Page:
National Institutes of Health:
Awarding Process, Awarding Criteria, and Characteristics of Extramural Grants Made with Recovery Act Funding
GAO-10-848, Aug 6, 2010
The American Recovery and Reinvestment Act of 2009 (Recovery Act) included $10.4 billion in funding for the National Institutes of Health (NIH), an agency of the Department of Health and Human Services (HHS). Of the NIH Recovery Act funding, $8.2 billion was to be used to support additional scientific research and $400 million for comparative effectiveness research, including extramural research at universities and research institutions. NIH is comprised of the Office of the Director (OD) and 27 Institutes and Centers (IC), 24 of which make grant funding decisions. GAO was asked to report on how NIH awarded Recovery Act funds for scientific research and the information that NIH made available about the award of these funds. This report describes the (1) process and criteria NIH used to award extramural grants using Recovery Act funding, and (2) characteristics of Recovery Act extramural grants and the information made publicly available about these grants. GAO interviewed NIH officials in the OD and the three ICs that received the largest proportion of Recovery Act funds, and reviewed related documents, such as NIH guidance on awarding grants using Recovery Act funds. GAO also obtained and analyzed NIH data on all Recovery Act grants awarded as of April 2010.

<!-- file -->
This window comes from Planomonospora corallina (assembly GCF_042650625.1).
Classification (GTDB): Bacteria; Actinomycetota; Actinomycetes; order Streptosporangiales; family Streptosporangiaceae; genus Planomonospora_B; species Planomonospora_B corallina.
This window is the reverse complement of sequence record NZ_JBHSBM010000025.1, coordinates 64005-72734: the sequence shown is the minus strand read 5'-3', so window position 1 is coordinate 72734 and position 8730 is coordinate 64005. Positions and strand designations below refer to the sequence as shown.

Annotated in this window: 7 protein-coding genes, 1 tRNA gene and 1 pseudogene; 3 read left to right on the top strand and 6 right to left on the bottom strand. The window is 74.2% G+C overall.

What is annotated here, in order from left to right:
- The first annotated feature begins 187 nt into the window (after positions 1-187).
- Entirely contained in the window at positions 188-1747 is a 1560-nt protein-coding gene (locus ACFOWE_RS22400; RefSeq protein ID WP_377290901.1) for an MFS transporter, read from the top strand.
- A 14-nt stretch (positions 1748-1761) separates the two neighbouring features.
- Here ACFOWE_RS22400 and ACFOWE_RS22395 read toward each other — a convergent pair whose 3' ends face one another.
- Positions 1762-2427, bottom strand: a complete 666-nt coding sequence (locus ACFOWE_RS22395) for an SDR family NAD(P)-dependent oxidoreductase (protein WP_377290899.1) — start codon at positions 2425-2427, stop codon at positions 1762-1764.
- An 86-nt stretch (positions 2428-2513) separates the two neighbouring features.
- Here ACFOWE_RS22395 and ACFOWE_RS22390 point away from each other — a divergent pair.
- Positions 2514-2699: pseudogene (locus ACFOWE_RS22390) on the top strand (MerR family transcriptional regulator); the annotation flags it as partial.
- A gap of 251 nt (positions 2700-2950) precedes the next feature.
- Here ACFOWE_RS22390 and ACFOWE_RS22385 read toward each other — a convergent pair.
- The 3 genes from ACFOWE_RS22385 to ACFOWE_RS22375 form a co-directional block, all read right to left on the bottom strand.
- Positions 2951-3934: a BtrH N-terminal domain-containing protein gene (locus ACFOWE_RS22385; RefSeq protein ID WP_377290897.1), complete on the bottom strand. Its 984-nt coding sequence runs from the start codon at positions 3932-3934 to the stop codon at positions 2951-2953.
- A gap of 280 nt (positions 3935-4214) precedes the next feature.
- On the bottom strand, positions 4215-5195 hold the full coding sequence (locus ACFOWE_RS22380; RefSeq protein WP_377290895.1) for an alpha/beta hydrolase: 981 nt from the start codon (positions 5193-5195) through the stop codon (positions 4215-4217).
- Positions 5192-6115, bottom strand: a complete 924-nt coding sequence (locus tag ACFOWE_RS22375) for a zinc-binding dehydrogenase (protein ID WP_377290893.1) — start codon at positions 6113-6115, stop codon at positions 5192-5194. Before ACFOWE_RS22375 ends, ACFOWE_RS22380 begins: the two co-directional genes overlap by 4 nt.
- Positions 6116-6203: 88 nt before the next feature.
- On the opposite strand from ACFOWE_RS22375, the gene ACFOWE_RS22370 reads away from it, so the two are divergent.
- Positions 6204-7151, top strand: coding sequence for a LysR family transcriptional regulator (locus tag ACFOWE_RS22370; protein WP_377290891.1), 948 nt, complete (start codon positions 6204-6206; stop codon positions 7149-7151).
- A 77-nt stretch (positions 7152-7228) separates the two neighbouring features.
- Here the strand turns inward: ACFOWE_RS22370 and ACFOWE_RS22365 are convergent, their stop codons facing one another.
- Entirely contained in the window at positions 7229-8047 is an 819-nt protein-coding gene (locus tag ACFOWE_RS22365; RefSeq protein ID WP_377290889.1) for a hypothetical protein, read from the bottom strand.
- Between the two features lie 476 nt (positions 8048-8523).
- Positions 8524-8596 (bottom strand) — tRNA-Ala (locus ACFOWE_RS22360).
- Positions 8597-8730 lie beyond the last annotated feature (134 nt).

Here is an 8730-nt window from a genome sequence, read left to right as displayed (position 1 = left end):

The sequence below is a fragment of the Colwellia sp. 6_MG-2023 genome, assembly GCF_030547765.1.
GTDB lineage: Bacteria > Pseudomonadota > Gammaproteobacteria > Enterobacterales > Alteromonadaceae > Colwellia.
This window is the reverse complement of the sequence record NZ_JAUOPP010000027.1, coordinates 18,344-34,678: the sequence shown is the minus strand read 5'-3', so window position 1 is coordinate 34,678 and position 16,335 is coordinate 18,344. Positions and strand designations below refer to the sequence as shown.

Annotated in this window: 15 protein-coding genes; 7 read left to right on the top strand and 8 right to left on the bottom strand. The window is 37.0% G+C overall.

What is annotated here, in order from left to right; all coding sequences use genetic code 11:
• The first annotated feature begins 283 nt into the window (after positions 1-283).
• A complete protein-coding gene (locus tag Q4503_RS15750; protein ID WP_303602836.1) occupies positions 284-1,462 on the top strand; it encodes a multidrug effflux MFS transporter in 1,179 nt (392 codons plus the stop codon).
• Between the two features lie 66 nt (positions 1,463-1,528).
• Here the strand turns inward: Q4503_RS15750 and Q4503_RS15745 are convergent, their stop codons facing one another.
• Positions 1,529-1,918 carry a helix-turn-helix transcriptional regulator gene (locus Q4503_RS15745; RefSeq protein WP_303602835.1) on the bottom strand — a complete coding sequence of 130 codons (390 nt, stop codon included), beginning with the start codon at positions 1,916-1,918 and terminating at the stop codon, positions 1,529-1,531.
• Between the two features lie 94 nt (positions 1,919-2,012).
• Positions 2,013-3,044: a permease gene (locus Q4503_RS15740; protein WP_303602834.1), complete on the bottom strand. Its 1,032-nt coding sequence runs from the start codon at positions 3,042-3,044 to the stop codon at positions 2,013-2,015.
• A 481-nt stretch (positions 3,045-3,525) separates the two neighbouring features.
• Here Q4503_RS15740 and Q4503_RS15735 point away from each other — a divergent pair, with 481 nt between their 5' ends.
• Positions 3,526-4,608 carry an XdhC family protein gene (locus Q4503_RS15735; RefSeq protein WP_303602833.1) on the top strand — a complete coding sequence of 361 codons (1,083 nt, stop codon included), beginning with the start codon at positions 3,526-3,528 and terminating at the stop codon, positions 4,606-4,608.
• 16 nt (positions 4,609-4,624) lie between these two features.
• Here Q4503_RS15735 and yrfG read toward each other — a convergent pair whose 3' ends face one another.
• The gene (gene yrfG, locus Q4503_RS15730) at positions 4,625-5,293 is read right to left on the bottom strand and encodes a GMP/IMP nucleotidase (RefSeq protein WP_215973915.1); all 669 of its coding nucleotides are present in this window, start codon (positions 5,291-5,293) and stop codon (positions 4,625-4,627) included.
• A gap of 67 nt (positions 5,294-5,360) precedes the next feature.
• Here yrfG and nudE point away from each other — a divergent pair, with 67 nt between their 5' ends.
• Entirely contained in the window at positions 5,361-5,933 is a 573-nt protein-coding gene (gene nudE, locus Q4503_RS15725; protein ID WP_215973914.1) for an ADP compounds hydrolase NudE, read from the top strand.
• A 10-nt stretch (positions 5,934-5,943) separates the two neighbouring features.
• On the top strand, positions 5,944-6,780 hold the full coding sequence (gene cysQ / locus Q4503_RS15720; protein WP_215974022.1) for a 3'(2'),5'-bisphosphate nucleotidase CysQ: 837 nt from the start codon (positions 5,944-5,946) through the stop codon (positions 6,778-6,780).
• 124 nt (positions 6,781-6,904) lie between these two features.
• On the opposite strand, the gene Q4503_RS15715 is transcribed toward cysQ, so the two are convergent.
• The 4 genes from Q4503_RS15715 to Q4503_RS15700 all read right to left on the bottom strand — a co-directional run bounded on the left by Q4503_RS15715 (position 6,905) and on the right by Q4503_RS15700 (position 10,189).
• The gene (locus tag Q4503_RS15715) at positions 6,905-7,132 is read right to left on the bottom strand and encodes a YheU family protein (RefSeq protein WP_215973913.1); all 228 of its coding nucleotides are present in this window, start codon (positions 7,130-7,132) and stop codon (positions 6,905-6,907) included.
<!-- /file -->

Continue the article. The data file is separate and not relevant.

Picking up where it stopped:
NIH used its standard review processes--peer review, which comprises two sequential levels of review by panels of experts in various fields of research, or administrative review--to award extramural grants using Recovery Act funds. These standard review processes were used for three categories of extramural grant applications: (1) new grant applications from Recovery Act funding announcements; (2) existing grant applications that had not previously received NIH funding; and (3) administrative supplements and competitive revisions to current active grants. For new grant applications submitted in response to Recovery Act funding announcements, NIH followed its standard peer review process. For existing grant applications, which had already undergone the peer review process, each of the three ICs GAO reviewed--National Cancer Institute (NCI), National Institute of Allergy and Infectious Diseases (NIAID), and National Heart, Lung, and Blood Institute (NHLBI)--selected additional applications for Recovery Act funding based in part on the amount of this funding available to each IC. To award administrative supplements, NIH conducted its standard administrative review at the IC level, and for competitive revisions NIH followed its standard peer review process. In reviewing applications, NIH used its standard criteria--scientific merit, availability of funds, and relevance to scientific priorities--plus three criteria for Recovery Act grants. These criteria were the geographic distribution of Recovery Act funds, the potential for job creation, and the potential for making scientific progress within a 2-year period. NIH's Recovery Act grant awards varied across three grant categories and other characteristics, and NIH made a variety of information about the grants publicly available. NIH data show that as of April 2010, about $7 billion of the $8.6 billion in Recovery Act scientific research and comparative effectiveness research funds had been awarded for 14,152 extramural grants. NIH awarded nearly $2.7 billion to make extramural grants for existing grant applications that had not previously received funding, slightly over $2.4 billion for new grant applications, and about $1.9 billion for administrative supplements and competitive revisions. NIH officials reported that the remaining Recovery Act scientific research funds will be awarded by the end of fiscal year 2010. At the three ICs GAO reviewed, the distribution of Recovery Act funds to the three categories of Recovery Act extramural grants varied significantly. For example, GAO found that as of April 2010, NIAID used 69 percent of its Recovery Act funds for existing grant applications that had not previously received NIH funding, while NCI used 31 percent for these existing grant applications. The average NIH Recovery Act extramural grant award was about half a million dollars, and about 25 percent of grantees were awarded $623,000 or more. Through NIH's Web sites, NIH and the ICs communicated a variety of information to the public about Recovery Act extramural grant awards, such as information about grantees and awarding ICs. HHS provided technical comments on a draft of this report, which GAO incorporated as appropriate.